Suvarrof, which contributed not a As Suvarrof made a conspicuous little to throw ridicule on the new figure in the late war, we presume regulations. the following account of that general * We have said above, that Surarros will not be uninteresting to our rea- was a barbarian and a buffoon, but he derş " At the time of Catharine's was, perhaps, the fittest general for decease, Suvarrof, at the height of the genius of the Russians; the sol. favour and fame, was at the head of dier loved him, and the officer, though a powerful army, which occupied all he regarded him as a burlesque chathe south of Poland, and extended racter, fought under his orders with to the shores of the Euxine. Paul confidence. If Paul, in dismissing had never been partial to this bigot him, had considered only his natural ed, restless, volunteering, enterpris- cruelty, or his folly, real or affected, ing general, who was an enthusiastic perhaps the measure would have beeu admirer of Catharine, and her gigan- applauded; but he appeared to aim tic projects. On his part, Suvarrof, at punishing the man devoted to his a Russian in the full import of the mother, and the thwarter of bis mili. terin, and consequently an enemy to tary innovations, which were too that minute and pedantic German abrupt and 100 ill directed. When discipline with which bis future em- old Suvarrof received the order to peror was so infatuated, had never resign his command, he chose to comcultivated his good graces. The corps municate it himself to his army, which he commanded, so far from which he drew up in order of battle. being remarkable for exact order and in front of the line rose a pyrainid of rigorous precision in the use of their drums and cymbals. Dressed as a simarms, were almost always at the ex- ple grenadier, but decorated with all treine borders of the empire, em- his orders, with the portrait of the ployed in fighting, and distinguished empress and that of Joseph II. Suthemselves only by that sort of dis- varrof harangued his companions in order wbich characterises the soldier arms, and bade them a very pathetic in the time of war. Paul, however, farewell
. He then stripped himself was afraid of this popular general, of his helmet, his coat, his sash, his who was beloved by the troops; but musket, and all the marks of effeche'at tirst kept terms with him, and tive service, which he deposited on confirmed him in all his commands; the pyramid, in the form of a trolie afterwards sent him orders to esta: phy:. Comrades,” says he, there blish the army on another footing, * will come a time, perhaps, when and to carry into execution the new • Suvarrof will re-appear among you; military regulations. Suvarrof, who "he will then resume these spoils was attached to the old Russian in- which he leaves to you, and which stitutions, and even to those of Po. he always wore in his victories.' temkin, well adapted to the national The soldiers were moved with indig character, with which he was per nation and grief; they murmured and fectly acquainted ; Suvarrof, per- lamented. Suvarrof quitted them in suaded that the troops, which had this manner, leaving the command to ever been victorious, could pot but his lieutenant general.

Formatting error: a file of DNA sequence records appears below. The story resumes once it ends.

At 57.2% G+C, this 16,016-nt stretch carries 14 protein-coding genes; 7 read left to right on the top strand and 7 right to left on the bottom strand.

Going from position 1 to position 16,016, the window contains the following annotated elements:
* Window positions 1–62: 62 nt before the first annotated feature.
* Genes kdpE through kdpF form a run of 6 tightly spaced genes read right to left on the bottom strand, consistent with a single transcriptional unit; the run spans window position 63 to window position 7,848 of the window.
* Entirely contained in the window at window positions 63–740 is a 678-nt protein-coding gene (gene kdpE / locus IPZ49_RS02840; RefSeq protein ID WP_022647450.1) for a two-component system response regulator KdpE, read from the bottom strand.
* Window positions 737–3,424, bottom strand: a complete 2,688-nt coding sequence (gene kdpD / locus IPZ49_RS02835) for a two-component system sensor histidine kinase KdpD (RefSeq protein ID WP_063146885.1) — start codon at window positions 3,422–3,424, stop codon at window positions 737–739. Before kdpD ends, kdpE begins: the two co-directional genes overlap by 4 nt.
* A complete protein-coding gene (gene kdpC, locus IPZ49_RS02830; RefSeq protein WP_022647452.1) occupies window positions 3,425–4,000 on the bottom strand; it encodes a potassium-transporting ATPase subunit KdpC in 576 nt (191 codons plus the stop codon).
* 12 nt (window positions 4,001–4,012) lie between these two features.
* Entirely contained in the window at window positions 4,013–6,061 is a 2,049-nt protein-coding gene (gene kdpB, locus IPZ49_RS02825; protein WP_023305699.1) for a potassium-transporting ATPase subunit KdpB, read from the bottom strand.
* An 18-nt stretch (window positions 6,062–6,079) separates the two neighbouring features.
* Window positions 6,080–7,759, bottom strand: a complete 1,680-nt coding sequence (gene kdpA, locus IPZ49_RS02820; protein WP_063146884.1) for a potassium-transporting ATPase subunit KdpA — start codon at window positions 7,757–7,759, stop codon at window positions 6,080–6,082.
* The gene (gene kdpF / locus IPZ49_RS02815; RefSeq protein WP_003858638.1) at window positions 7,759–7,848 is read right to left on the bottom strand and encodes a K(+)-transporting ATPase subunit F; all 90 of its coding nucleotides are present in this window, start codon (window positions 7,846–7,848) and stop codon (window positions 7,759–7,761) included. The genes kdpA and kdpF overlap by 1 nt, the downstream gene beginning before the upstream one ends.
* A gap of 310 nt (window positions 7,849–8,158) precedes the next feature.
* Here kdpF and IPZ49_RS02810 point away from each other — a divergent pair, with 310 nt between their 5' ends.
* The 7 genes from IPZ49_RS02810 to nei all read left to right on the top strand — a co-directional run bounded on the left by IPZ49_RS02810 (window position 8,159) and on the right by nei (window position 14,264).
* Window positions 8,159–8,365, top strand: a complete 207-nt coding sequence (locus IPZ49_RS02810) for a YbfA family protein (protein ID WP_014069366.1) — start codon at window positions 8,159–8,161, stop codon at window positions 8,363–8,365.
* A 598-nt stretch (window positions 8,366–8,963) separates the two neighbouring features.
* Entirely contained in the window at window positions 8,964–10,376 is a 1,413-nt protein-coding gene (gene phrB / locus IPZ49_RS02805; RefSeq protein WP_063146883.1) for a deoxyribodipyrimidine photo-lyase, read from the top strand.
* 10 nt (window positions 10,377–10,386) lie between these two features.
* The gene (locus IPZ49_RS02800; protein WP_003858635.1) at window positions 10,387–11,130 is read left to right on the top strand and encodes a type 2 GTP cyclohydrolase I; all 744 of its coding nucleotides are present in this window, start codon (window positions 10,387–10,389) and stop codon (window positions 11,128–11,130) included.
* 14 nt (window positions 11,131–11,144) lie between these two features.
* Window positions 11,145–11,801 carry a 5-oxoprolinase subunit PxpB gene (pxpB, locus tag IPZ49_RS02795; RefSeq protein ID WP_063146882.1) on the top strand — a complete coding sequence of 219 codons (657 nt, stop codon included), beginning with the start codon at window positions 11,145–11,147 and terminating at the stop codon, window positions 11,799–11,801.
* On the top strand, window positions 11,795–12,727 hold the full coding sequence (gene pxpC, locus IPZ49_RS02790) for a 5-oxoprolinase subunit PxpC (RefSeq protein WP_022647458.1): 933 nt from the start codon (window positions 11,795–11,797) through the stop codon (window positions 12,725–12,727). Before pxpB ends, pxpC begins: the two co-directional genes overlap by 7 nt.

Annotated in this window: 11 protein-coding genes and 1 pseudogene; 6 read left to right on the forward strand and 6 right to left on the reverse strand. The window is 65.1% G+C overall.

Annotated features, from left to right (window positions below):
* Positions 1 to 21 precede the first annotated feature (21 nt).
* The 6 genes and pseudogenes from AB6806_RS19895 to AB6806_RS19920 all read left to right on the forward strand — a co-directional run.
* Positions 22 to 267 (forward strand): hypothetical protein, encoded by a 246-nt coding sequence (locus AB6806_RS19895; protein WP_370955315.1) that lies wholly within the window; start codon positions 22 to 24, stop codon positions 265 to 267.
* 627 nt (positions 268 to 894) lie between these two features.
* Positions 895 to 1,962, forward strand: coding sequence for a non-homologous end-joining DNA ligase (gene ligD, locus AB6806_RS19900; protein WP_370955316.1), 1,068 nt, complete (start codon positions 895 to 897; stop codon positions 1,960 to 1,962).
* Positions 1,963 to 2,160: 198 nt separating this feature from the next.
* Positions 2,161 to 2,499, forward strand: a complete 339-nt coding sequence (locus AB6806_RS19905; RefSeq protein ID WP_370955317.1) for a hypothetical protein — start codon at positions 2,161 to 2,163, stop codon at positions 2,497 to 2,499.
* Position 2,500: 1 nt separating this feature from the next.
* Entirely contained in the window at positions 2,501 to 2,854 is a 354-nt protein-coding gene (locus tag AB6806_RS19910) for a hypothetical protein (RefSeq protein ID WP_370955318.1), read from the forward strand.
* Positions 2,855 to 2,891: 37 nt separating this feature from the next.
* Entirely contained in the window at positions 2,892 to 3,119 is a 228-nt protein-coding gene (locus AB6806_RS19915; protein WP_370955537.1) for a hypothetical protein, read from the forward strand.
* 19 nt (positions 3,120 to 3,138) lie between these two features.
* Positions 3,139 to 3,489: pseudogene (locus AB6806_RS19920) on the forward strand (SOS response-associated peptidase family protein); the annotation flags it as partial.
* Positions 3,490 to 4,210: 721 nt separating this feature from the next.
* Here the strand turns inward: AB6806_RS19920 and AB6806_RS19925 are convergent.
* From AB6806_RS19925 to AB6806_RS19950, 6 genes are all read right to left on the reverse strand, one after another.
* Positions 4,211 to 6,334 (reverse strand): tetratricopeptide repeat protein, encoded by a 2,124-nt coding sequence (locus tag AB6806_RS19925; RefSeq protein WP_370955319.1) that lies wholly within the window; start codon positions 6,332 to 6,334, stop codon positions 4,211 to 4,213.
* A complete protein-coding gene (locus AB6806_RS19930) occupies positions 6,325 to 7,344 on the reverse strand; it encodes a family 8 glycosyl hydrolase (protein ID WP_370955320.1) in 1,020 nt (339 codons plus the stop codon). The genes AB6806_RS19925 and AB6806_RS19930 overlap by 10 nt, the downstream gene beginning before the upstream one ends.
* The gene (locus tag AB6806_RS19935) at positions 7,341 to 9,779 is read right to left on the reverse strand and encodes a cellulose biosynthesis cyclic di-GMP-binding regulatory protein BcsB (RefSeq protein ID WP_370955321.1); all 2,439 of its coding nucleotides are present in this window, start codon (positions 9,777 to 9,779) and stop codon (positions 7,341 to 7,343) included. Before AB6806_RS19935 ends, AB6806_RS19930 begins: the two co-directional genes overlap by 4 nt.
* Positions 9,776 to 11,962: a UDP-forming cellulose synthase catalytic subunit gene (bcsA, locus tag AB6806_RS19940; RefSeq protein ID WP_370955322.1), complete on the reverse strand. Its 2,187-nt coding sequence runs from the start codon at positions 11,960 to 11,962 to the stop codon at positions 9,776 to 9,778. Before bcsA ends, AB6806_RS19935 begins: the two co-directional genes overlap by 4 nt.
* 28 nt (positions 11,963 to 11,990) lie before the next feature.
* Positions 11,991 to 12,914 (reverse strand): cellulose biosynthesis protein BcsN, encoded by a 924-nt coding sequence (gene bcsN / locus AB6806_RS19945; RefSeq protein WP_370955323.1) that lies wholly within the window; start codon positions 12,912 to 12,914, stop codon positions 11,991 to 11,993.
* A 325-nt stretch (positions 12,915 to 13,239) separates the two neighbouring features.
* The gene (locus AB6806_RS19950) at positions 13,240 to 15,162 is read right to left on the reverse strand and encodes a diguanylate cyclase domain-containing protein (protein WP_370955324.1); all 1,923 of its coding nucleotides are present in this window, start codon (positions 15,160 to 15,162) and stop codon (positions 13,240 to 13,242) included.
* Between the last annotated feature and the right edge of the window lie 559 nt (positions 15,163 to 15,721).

He retired to a small house, which reading the direction ; . If Suvarrof be had at Mosco; but a man so fa- were field-marshal, he would not be mous and so popular, whose dismis- banished and guarded in a village ; sion, after such signal services, caused • he would be seen at the head of a general sensation in the empire, the armies.' The courier, stupified, gave umbrage to Paal in that capital in vain said and repeated, that he where he was going to be crowned, had orders to deliver this letter to and he issued an order for Suvarrof bis excellency. However he was to be sent away from Mosco. A ma- forced to carry it back sealed to jor of the police entered one day into the emperor. On receiving it Paul the retreat of the old warrior, and manifested no vexation ; but Supresented to him this order, which varrof from that time was guarded banished him to an obscure village. inore strictly. Thus it is that a celeWith an air somewhat indifferent, brated man, confident in his fame Suvarrof asked how much time was and the public opinion, can somegranted him for settling his atfairs? times brave a despot." p. 181-188. * Four hours,' replied the officer. The officers of the Russian army Oh, this is being overkind !' ex. were by no means such as satisfied claimed the general; · an hour is the coalesced powers; they had ex• sufficient for Suvarrof.' He imme- pected the command would have diately put his gold and his jewels been given to Suvarrof, and at last into a casket, and went out. A tra. Paul complied with the solicitations velling coach was waiting for him at made to him, and that general was the door. Suvarrof going into ex. placed at the head of the Russian
ile, said he, has no peed of a army. This chapter details the bat. coach; he can repair thither in the tles in which it was engaged in 'same equipage that he made use Italy. . of to repair to the court of Catha- Chap. V. Expeditions against the